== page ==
The owner of an East Lancashire turkey farm has said he is “worried” about the rising cases of bird flu across the county after another case has been confirmed at a premises in Salwick, near Preston.

John Atkinson, who is co-owner of Atkinson’s Turkey Farm in Briercliffe, said workers at the farm will have to remain more vigilant and admits that the results would be “devastating” if bird flu hit their farm.  

Mr Atkinson said: “We are worried, I’m not saying otherwise, but it’s just one of those situations that we have to put up with and be very careful with.

“At the moment it is 25 miles away from us in Lancashire and we haven’t got it.

“There are no signs of it and we aren’t on the migratory bird path. Fingers crossed we should be okay.”

Lancashire Telegraph: John Atkinson, owner of Atkinson's Turkey Farm in BriefcliffeJohn Atkinson, owner of Atkinson's Turkey Farm in Briefcliffe

He added that their free range birds are having to be locked inside for the rest of the year.

If the worst were to happen and bird flu found its way onto the farm, John said the results would be “devastating”.

He explained: “In the worst case scenario, it would be a disaster and everything on the turkey farm would have to be culled.

“Out turkeys are all sold fresh so it’s too early to sell them.

“If there are any turkeys lost there will be a shortage at Christmas but at the moment everything seems fine... trade is actually up on last year at the minute.”

Atkinson’s Turkey Farm isn’t the only poultry business taking precautionary measures after the reports of bird flu around the county.

Clitheroe Auction Mart, in Lincoln Way, was forced to cancel some of its poultry, fur and feather sales due to bird influenza.

Where have avian flu cases been reported in Lancashire and can humans contract it?

A case of avian influenza (otherwise known as bird flu) has been confirmed at a premises in Salwick.

Avian influenza is a disease which mainly affects birds, but on rare occasions, it can affect mammals including humans. Consequently, a number of precautionary measures are being put in place.

The response is being led locally by Lancashire County Council, Fylde Borough Council, the Department for Environment, Food and Rural Affairs (Defra), the Animal and Plant Health Agency and the UKHSA (UK Health Security Agency).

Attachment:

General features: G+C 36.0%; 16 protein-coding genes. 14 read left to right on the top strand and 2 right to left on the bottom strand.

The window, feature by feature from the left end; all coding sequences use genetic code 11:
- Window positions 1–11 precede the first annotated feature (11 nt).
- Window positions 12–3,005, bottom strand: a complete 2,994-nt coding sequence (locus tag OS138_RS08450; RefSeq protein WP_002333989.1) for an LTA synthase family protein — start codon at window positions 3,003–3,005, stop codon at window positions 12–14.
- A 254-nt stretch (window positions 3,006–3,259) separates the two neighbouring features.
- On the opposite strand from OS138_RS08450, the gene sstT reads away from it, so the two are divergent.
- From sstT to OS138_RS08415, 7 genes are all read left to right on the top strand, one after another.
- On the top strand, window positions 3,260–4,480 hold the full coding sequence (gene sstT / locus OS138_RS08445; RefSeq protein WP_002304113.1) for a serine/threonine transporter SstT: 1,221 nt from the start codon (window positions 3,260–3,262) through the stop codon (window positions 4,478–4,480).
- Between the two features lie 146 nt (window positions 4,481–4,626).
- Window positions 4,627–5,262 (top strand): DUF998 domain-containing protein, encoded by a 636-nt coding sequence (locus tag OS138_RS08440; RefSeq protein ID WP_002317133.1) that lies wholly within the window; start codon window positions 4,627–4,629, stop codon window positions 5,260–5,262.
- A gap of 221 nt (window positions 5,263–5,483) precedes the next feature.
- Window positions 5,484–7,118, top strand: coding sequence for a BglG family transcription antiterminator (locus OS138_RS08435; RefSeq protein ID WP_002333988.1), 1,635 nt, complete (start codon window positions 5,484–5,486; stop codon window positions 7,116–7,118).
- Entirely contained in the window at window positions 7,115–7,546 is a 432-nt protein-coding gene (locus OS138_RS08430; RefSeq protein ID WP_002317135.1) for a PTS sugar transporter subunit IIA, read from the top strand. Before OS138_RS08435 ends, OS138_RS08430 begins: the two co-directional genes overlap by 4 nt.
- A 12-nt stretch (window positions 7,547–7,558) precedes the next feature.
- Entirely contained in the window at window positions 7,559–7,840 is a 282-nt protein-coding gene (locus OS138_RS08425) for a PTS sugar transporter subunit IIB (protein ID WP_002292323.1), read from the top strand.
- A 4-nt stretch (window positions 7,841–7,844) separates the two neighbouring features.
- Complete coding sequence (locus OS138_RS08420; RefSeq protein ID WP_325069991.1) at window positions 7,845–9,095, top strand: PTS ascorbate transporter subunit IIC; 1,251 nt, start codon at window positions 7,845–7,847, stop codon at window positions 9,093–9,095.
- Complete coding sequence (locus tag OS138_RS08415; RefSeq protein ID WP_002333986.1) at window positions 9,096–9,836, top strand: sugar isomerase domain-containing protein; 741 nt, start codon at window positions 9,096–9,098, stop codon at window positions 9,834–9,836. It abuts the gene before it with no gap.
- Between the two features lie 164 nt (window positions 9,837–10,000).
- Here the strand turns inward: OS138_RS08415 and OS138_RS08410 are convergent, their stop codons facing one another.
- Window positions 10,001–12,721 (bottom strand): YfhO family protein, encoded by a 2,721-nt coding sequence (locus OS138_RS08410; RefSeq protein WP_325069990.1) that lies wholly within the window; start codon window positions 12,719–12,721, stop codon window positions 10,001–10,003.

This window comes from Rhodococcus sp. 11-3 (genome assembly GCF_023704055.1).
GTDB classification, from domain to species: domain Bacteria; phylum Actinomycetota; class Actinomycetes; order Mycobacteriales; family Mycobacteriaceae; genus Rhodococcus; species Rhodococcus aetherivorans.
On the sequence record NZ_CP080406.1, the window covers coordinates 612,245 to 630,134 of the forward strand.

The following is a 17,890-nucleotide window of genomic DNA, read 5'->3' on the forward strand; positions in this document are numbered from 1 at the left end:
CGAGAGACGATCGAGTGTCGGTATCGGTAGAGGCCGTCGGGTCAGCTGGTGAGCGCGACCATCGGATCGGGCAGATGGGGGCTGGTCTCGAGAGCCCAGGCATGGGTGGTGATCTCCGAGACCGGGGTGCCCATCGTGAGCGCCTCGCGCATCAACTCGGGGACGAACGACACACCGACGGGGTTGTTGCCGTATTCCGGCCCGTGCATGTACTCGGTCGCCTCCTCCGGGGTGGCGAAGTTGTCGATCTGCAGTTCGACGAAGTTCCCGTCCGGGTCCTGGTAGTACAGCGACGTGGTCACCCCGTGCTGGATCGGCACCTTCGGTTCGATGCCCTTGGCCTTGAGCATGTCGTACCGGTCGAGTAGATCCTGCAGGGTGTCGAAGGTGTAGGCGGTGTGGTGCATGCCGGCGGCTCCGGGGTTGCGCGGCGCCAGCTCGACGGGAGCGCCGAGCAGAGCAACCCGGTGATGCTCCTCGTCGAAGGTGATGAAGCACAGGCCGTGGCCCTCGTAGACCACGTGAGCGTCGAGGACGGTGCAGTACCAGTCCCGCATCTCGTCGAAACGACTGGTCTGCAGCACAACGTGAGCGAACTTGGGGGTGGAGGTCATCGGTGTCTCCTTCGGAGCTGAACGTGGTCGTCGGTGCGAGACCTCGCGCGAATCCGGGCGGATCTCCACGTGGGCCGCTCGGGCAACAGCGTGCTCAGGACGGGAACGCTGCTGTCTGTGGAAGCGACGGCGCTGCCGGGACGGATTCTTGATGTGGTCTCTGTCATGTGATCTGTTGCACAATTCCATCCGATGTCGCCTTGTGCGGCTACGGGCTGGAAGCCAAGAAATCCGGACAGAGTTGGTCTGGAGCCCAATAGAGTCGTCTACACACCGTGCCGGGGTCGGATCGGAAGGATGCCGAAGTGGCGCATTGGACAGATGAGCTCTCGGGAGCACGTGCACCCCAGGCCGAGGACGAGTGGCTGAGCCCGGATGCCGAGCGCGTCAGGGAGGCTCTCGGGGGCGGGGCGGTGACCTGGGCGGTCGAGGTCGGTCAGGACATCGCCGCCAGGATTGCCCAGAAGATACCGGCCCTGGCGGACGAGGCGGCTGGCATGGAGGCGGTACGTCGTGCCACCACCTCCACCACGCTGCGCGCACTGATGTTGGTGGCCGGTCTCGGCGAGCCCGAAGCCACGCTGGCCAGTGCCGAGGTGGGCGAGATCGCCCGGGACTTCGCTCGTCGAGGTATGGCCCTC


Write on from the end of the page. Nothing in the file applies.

A 3km and 10km Temporary Control Zone has been declared around the premises.

Temporary road signs will make people aware as they arrive and leave this zone. This control zone restricts access to locations where birds are kept and restrictions on the movement of birds.

Dr Sakthi Karunanithi, Director of Public Health and Wellbeing for Lancashire County Council, said: "I want to reassure residents that the risk to public health from avian flu is very low.

"However, it is important that people do not pick up any sick or dead birds to avoid spreading the virus, which can affect humans in rare cases.

"If you do find any dead swans, geese or ducks or other dead wild birds while out and about, please report them to the Defra helpline on 03459 33 55 77.

"I would also urge bird keepers to be vigilant for any signs of disease and report any suspected cases to their nearest Animal and Plant Health Agency office.”

People in direct contact with the premises have been contacted and offered appropriate preventative treatment.

Avian Influenza is primarily a disease of birds and the risk to the general public’s health is very low. However, anyone who is concerned should call NHS 111 or speak to their GP.

UK Chief Veterinary Officer Christine Middlemiss said: “H5N1 avian influenza has been confirmed at a commercial poultry premises in Lancashire. We have taken swift action to limit the spread of the disease and any birds at risk of infection will now be humanely culled.

“UK Health Security Agency has confirmed that the risk to public health is low and the Food Standards Agency has said that bird flu does not pose a food safety risk for UK consumers.

“We have declared an Avian Influenza Prevention Zone across Great Britain, so whether you keep just a few birds or thousands, it’s vital that all bird keepers take action to introduce higher biosecurity standards on their farm or small holdings.”

Useful links about bird flu

You can find the area covered by the zone online at:

Find out more about Avian Flu at

You can read the declaration from Defra online at

Advice for people who keep birds is available at

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